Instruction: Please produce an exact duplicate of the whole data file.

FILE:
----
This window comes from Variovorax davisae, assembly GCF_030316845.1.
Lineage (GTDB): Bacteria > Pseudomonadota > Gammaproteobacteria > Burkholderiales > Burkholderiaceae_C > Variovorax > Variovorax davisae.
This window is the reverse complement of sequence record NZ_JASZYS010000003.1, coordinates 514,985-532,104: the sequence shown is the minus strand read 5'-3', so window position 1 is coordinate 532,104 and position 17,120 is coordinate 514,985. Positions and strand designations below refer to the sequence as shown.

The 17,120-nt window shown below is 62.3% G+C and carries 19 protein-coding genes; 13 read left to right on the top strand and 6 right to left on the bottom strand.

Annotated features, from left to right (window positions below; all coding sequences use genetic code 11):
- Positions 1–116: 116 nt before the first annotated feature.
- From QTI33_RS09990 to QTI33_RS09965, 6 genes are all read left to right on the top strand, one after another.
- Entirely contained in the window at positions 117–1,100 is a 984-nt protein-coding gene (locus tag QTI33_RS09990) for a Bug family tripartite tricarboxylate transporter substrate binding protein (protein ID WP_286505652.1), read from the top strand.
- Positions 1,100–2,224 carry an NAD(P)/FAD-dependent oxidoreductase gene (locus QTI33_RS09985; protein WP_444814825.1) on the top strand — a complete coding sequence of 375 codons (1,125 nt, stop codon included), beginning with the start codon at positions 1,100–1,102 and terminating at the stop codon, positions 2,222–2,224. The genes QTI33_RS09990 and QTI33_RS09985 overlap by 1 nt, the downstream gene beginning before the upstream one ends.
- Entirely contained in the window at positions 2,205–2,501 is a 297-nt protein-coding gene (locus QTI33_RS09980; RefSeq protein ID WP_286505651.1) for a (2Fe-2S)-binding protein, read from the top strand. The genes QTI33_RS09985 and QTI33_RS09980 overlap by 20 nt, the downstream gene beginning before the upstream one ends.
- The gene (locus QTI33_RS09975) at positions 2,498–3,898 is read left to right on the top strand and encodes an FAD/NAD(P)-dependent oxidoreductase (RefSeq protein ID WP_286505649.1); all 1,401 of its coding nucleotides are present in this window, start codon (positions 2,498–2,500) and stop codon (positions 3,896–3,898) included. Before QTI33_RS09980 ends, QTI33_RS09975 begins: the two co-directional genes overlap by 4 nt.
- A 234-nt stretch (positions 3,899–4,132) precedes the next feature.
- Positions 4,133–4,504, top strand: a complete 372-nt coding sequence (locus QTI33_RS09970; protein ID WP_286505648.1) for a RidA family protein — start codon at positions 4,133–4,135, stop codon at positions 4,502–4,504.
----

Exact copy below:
This window comes from Variovorax davisae, assembly GCF_030316845.1.
Lineage (GTDB): Bacteria > Pseudomonadota > Gammaproteobacteria > Burkholderiales > Burkholderiaceae_C > Variovorax > Variovorax davisae.
This window is the reverse complement of sequence record NZ_JASZYS010000003.1, coordinates 514,985-532,104: the sequence shown is the minus strand read 5'-3', so window position 1 is coordinate 532,104 and position 17,120 is coordinate 514,985. Positions and strand designations below refer to the sequence as shown.

The 17,120-nt window shown below is 62.3% G+C and carries 19 protein-coding genes; 13 read left to right on the top strand and 6 right to left on the bottom strand.

Annotated features, from left to right (window positions below; all coding sequences use genetic code 11):
- Positions 1–116: 116 nt before the first annotated feature.
- From QTI33_RS09990 to QTI33_RS09965, 6 genes are all read left to right on the top strand, one after another.
- Entirely contained in the window at positions 117–1,100 is a 984-nt protein-coding gene (locus tag QTI33_RS09990) for a Bug family tripartite tricarboxylate transporter substrate binding protein (protein ID WP_286505652.1), read from the top strand.
- Positions 1,100–2,224 carry an NAD(P)/FAD-dependent oxidoreductase gene (locus QTI33_RS09985; protein WP_444814825.1) on the top strand — a complete coding sequence of 375 codons (1,125 nt, stop codon included), beginning with the start codon at positions 1,100–1,102 and terminating at the stop codon, positions 2,222–2,224. The genes QTI33_RS09990 and QTI33_RS09985 overlap by 1 nt, the downstream gene beginning before the upstream one ends.
- Entirely contained in the window at positions 2,205–2,501 is a 297-nt protein-coding gene (locus QTI33_RS09980; RefSeq protein ID WP_286505651.1) for a (2Fe-2S)-binding protein, read from the top strand. The genes QTI33_RS09985 and QTI33_RS09980 overlap by 20 nt, the downstream gene beginning before the upstream one ends.
- The gene (locus QTI33_RS09975) at positions 2,498–3,898 is read left to right on the top strand and encodes an FAD/NAD(P)-dependent oxidoreductase (RefSeq protein ID WP_286505649.1); all 1,401 of its coding nucleotides are present in this window, start codon (positions 2,498–2,500) and stop codon (positions 3,896–3,898) included. Before QTI33_RS09980 ends, QTI33_RS09975 begins: the two co-directional genes overlap by 4 nt.
- A 234-nt stretch (positions 3,899–4,132) precedes the next feature.
- Positions 4,133–4,504, top strand: a complete 372-nt coding sequence (locus QTI33_RS09970; protein ID WP_286505648.1) for a RidA family protein — start codon at positions 4,133–4,135, stop codon at positions 4,502–4,504.